A surgeon and four people in southern China have been charged with intentional injury in the case of a 17-year-old boy who sold a kidney for an illegal transplant operation so he could buy an iPhone and an iPad, according to the state news agency on Friday.
The boy, identified only by his surname Wang, now suffers from deteriorating renal deficiency, a condition in which the kidneys fail to adequately filter toxins and waste products from the blood, prosecutors in Chenzhou city, Hunan province said, according to Xinhua News Agency.
While prosecutors did not identify who received and paid for the kidney, one of the defendants received about 220,000 yuan (about $35,000) to arrange the transplant, and paid Wang 22,000 yuan ($3,500) and split the rest with the surgeon, three other defendants and other medical staff.
The teen from Anhui, one of the poorest provinces in China, where residents typically leave to find work and a better life elsewhere, was recruited from an online chat room, where he had agreed to the April 2011 operation in the central province of Hunan without parental consent, according to the report.
When Wang’s mother asked him where he got the money to buy the iPhone, which typically costs 3,988 yuan ($633), and iPad, the price which typically begins at 2,988 yuan ($474), he admitted to selling a kidney.
One of the defendants was a gambling addict identified as He Wei, the middle-man between a hospital worker and the teenager, who was paid 22,000 yuan. Prosecutors are still investigating the other suspects involved in the case.
The Chinese Health ministry statistics indicated that about 1.5 million people in China need transplants, but only around 10,000 transplants are performed annually, which leads to patients travelling overseas for such operations and to a thriving black market for human organs.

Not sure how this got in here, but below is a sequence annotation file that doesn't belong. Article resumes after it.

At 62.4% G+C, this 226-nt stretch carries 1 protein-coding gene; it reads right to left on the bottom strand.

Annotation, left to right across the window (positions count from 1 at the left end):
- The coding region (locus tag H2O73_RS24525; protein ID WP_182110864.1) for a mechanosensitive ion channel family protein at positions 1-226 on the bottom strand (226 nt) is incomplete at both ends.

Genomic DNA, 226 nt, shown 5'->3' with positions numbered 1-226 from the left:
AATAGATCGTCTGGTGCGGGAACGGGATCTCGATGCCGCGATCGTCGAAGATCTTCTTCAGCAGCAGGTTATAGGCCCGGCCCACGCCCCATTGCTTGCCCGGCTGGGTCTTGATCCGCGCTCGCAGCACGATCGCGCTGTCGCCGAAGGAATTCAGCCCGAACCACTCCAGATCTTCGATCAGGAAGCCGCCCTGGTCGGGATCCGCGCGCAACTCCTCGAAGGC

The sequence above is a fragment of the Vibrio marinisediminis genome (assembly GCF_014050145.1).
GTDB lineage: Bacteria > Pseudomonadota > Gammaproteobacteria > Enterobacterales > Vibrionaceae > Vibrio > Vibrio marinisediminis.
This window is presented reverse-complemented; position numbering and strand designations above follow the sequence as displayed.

In 2007, China banned human organ trading, Xinhua said. However while, international human rights groups have long accused China of harvesting organs from executed prisoners for transplant without the consent of the prisoner of their family, the Chinese government has denied such charges.
Last month, Xinhua also reported that the country’s vice minister of health Dr. Huang Jiefu said that China planned to end the practice of taking organs from executed prisoners within three to five years.
Instead, Dr. Huang said that the country will rely on a new national donation system for organ transplants at a conference in the city of Hangzhou on March 22.
Chinese health officials had said that the sheer volume of organs needed and insufficient organ donations by the public may make the country’s plan to reduce reliance on prisoners for organ donation difficult to achieve within the timeframe set out.
While Dr. Huang had not brought up any ethical issues involved in taking organs from prisoners during last month’s conference, he said that organ donations from prisoners were not ideal because rates of fungal and bacterial infection in prisoner organs were quite high, and affected the long-term survival rates of those who undergo the transplants.
While officials banned organ trafficking five years ago, it still remains a problem.
The state media reported that the government adopted a revision to China's Criminal Law to single out criminal activity related to transactions involving human organs. Criminals convicted of "forced organ removal, forced organ donation or organ removal from juveniles" could face homicide charges as a result of the revision, Xinhua said in March.